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Dwelling in Diaspora - ACLA 2014 - New York University (Deadline: November 1, 2013)

updated: 
Thursday, September 26, 2013 - 11:16am
Elizabeth Syrkin (University of Muenster), Khachig Tölölyan (Wesleyan University)

American Comparative Literature Association Annual Meeting
20-23 March 2014, New York University
Seminar title: Dwelling in Diaspora

Seminar Organizers: Elizabeth Syrkin (University of Muenster), Khachig Tölölyan (Wesleyan University)

ACLA 2014 (March 20-23, NYU) Capital And Aesthetic Forms: Mediating Totality Now (Deadline November 1st)

updated: 
Thursday, September 26, 2013 - 10:27am
American Comparative Literature Association

The seminar concerns how various artistic forms and media take up the problem of mediating totality today. Much contemporary literature, and aesthetic production more generally, draws our attention to the conceptual centrality of totality in the present. This seminar aims at understanding totality's historical forms of appearance alongside attempts, such as Lyotard's, to "wage war on totality" and "be witnesses to the unrepresentable." Asking, then, how we might historicize both the totalizing impulse within literature, art, or criticism and its critique without losing the distinction between non-identity and difference is crucial to the seminar's interest in specificity of media and forms.

[UPDATE] Bodies in Place: Disability and the Environment in American Literature (April 3-6 2014); Proposals due 9/30

updated: 
Thursday, September 26, 2013 - 9:59am
NEMLA 45th Annual Convention (Harrisburg PA, April 3-6))

This panel seeks a broad range of papers exploring how disability challenges normative constructions of the body-environment dyad. For example, how does disability-centered American literature negotiate the relationship between embodiment and emplacement? How might literature by people with disabilities contribute to a more inclusive ecocriticism? How might we re-examine 'canonical' American environmental literature through a disability studies lens? Please submit a 250-300 word abstract and brief bio to Matthew Cella at mjcella@ship.edu.

Can Comics Be Poetry? (abstracts due: November 15)

updated: 
Thursday, September 26, 2013 - 8:35am
Illustration, Comics, and Animation Conference Dartmouth College February 28 – March 2, 2014

Comics scholars lament the problematic association of comics and fiction. Many of the most celebrated "graphic novels" are not novels at all but autobiographies. These "graphic narratives" make use of fictive literary devices, to be sure, but they also employ other devices of storytelling that are distinct from fiction. And yet, even that argument fails to address whether long-form comics can ever convey literary meaning without narrative.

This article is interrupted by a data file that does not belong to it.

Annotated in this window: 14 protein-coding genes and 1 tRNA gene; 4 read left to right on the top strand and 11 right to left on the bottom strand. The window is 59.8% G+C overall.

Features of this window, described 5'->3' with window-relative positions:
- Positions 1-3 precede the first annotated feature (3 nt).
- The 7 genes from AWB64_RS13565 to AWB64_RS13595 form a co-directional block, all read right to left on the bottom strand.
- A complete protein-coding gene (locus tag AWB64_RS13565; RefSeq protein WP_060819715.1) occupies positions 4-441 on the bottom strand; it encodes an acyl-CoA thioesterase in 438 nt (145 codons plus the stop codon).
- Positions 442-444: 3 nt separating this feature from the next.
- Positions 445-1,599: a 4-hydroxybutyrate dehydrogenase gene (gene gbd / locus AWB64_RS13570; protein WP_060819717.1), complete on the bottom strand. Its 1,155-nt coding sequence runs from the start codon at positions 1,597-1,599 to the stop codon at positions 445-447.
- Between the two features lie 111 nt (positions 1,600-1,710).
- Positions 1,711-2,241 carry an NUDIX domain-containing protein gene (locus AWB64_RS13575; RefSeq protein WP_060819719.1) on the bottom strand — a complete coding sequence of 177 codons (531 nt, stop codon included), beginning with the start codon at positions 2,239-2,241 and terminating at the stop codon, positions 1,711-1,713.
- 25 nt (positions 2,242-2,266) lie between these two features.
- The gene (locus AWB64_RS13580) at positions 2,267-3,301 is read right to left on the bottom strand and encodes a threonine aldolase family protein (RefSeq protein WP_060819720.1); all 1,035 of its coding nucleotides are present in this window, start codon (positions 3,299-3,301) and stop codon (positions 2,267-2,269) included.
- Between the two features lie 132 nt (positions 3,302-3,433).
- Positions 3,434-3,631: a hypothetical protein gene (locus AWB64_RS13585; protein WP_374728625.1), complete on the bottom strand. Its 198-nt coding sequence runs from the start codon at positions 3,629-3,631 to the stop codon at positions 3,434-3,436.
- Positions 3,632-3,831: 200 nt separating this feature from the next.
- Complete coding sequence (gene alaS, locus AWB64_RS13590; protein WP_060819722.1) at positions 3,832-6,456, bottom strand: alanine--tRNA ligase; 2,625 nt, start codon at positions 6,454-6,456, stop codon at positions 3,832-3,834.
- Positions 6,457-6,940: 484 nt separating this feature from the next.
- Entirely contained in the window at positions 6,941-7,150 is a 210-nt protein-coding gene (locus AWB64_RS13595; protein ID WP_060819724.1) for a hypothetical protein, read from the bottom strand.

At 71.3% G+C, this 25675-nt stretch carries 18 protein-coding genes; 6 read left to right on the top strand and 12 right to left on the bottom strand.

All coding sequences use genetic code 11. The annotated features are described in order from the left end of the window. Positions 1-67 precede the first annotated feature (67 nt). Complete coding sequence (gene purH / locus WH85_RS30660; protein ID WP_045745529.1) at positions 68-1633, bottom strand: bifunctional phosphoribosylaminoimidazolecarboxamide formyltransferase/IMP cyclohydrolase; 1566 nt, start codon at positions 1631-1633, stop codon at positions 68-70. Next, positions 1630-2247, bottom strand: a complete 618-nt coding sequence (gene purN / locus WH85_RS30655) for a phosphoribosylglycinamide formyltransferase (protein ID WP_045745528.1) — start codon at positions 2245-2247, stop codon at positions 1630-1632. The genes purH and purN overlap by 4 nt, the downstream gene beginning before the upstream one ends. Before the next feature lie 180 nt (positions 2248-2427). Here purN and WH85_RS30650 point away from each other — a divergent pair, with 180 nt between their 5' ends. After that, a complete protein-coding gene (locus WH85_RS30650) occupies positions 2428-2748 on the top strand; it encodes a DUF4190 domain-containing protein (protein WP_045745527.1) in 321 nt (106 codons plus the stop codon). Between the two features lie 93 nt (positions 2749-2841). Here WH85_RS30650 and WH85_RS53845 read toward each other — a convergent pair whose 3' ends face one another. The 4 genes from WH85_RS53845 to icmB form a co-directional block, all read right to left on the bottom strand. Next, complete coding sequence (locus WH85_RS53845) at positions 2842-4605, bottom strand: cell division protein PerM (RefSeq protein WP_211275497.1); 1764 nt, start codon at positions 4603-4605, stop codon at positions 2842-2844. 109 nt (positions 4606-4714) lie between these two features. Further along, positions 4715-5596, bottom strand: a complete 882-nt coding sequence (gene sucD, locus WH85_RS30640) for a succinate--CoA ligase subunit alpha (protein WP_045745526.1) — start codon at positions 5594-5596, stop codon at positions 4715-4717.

What gets lost in some of the genre-squabbling over graphic novels is the extent to which comics can be poetry. This panel probes the possibilities of a lyric comics mode, a comics form that has more in line with poetry than narrative.

4th Global Conference: Femininities and Masculinites (May, 2014: Lisbon, Portugal)

updated: 
Thursday, September 26, 2013 - 8:06am
Dr. Rob Fisher/ Inter-Disciplinary.Net

4th Global Conference: Femininities and Masculinities

Friday 2nd May – Sunday 4th May 2014
Lisbon, Portugal

Call For Presentations:

Gender studies is an interdisciplinary field of academic study on the issues of gender in its social and cultural contexts. Since its emergence from feminism, gender studies have become one of the most deliberated disciplines. The following project aims at an interdisciplinary exchange of ideas and perspectives on the issues of femininities and masculinities in the 21st century. It invites ground-breaking research on a plethora of topics connected with gender, to propose an interdisciplinary view of the frontiers and to stake out new territories in the study of femininities and masculinities.

CFP for Edited Collection: Gender and Sexuality in Contemporary Popular Fantasy

updated: 
Thursday, September 26, 2013 - 4:09am
Birkbeck College, University of London

Proposals are invited for essays which explore non-normative representations of gender and sexuality in a range of contemporary popular fantasy, including, but not limited to: tv episodes and series, films, computer games and MMORPGs, novels and short stories, comics and graphic novels, role-playing games and fanfiction.

In creating a fantasy world anything is possible, therefore writers, artists, directors and producers of fantasy worlds must acknowledge a degree of responsibility for their world beyond that of other creators. Given that they can create a world and its inhabitants to be any way at all, why it is that a fantasy world is created -like this- is a valid question to ask.

Unveiling Apocalyptic Desire: Fallen Women in Eastern Literature

updated: 
Wednesday, September 25, 2013 - 10:43pm
Dr Colette Morrow and Dr Devaleena Das

CALL FOR SUBMISSIONS
The proposed book, Unveiling Apocalyptic Desire: Fallen Women in Eastern Literature will focus on unarticulated quandaries and the poetics of transgression of 'taboo' relationships featuring female characters in Asian literature who have trespassed social, religious and moral boundaries. The theoretical orientation is based on Eastern and Western feminist discourses that draw heavily on mind-body sexual politics, cultural constructs, the anatomy of sex and power in relation to myth and cultural psyche, denigration of female anatomy, gender performativity, abysmal and hysterical sexuality, semiotics, textual strategies and the politics of representation, queer theory, and psychoanalysis.

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